17. A headgear assembly for stabilizing and positioning a respiratory mask assembly on a patient's head, comprising:
a pair of side straps;
at least two rear straps including at least an upper rear strap and a lower rear strap, wherein at least one of the at least two rear straps has a curved portion of a predetermined radius, wherein the predetermined radius is measured when the headgear assembly is laid out flat; and
an intermediate strap arrangement positioned between and connects or bridges the at least two rear straps, wherein the intermediate strap arrangement includes a pair of upper straps angled relative to the upper rear strap and a pair of lower straps angled relative to the lower rear strap.
18. The headgear assembly according to claim 17, wherein the curved portion is structured to engage a posterior portion of the parietal bone of the patient's head in use.
19. The headgear assembly according to claim 17, wherein the at least two rear straps are not parallel to one another.
20. The headgear assembly according to claim 17, wherein the intermediate strap arrangement is generally H-shaped.
21. The headgear assembly according to claim 17, wherein the pair of upper and lower straps converge towards and join with a cross bar strap.
22. The headgear assembly according to claim 17, wherein the predetermined radius is in the range of 145-170 mm.
23. The headgear assembly according to claim 22, wherein the predetermined radius is 166 mm.
24. The headgear assembly according to claim 17, wherein the upper straps of the intermediate strap arrangement and the upper rear strap at least partially define a first opening.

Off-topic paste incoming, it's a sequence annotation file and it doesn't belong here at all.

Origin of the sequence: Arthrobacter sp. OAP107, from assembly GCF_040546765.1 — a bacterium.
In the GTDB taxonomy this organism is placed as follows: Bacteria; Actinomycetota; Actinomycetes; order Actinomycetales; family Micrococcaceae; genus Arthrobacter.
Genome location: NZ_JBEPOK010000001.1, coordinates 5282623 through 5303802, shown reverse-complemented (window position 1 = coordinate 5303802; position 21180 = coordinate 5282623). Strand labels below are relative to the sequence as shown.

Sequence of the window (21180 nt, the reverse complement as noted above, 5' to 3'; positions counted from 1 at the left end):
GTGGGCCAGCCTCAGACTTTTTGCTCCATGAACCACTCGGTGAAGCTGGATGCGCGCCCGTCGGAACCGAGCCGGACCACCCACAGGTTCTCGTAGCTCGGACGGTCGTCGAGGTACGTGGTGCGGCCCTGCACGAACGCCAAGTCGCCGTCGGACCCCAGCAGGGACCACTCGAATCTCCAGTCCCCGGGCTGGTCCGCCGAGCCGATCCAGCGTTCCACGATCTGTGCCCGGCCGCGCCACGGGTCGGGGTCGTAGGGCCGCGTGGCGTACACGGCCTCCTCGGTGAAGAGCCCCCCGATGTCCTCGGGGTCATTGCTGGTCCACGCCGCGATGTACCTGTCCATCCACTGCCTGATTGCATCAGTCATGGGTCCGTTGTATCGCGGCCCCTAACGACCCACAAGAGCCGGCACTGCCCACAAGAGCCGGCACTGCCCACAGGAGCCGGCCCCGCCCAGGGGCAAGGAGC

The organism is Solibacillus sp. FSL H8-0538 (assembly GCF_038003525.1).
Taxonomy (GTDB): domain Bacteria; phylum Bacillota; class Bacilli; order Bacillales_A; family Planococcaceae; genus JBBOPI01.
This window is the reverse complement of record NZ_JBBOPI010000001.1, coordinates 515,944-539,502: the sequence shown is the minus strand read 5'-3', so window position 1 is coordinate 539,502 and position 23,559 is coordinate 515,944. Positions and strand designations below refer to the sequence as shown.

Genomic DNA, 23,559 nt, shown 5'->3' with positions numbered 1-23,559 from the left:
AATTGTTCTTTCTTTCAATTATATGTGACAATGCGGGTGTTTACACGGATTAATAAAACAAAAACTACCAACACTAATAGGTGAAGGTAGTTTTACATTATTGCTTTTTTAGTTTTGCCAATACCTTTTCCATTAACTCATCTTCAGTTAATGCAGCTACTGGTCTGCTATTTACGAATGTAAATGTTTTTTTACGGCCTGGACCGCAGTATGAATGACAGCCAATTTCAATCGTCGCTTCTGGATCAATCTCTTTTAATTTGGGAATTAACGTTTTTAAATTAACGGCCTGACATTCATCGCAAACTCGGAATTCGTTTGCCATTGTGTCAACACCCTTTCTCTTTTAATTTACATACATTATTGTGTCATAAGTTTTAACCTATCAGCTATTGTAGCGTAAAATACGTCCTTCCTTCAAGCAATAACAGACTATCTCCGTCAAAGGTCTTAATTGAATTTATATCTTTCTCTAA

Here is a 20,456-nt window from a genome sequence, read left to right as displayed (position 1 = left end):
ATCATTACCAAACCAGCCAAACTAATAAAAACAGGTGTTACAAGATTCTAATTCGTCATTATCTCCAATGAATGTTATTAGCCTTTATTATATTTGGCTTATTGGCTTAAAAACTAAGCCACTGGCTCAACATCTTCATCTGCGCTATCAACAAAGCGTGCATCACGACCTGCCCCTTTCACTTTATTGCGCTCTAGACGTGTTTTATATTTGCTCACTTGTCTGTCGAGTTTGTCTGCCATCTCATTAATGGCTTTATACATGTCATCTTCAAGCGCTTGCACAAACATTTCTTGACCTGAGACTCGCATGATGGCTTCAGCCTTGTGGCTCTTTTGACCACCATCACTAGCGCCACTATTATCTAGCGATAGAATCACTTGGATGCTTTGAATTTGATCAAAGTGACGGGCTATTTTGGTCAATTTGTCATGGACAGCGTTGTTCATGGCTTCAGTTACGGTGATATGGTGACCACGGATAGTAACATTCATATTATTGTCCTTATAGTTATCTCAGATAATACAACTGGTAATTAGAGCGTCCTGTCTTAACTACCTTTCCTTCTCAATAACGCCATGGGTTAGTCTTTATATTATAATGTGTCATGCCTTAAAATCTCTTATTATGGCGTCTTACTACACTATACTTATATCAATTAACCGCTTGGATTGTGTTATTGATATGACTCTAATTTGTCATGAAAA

25. The headgear assembly according to claim 24, wherein the lower rear strap and the pair of lower straps of the intermediate strap arrangement at least partially define a second opening.
26. The headgear assembly according to claim 17, wherein an overall length of the headgear assembly is in the range of 640-680 mm and an overall height of the headgear assembly is in the range of 175-215 mm.
27. The headgear assembly according to claim 26, wherein an overall length of the headgear assembly is 660 mm and an overall height of the headgear assembly is 196.1 mm.
28. The headgear assembly according to claim 17, wherein the pair of upper straps of the intermediate strap arrangement are angled with respect to the upper rear strap in the range of 40-50° and have a width in the range of 16-22 mm.
29. The headgear assembly according to claim 17, wherein the pair of upper straps of the intermediate strap arrangement are angled with respect to the upper rear strap at an angle of 45° and have a width of 19 mm.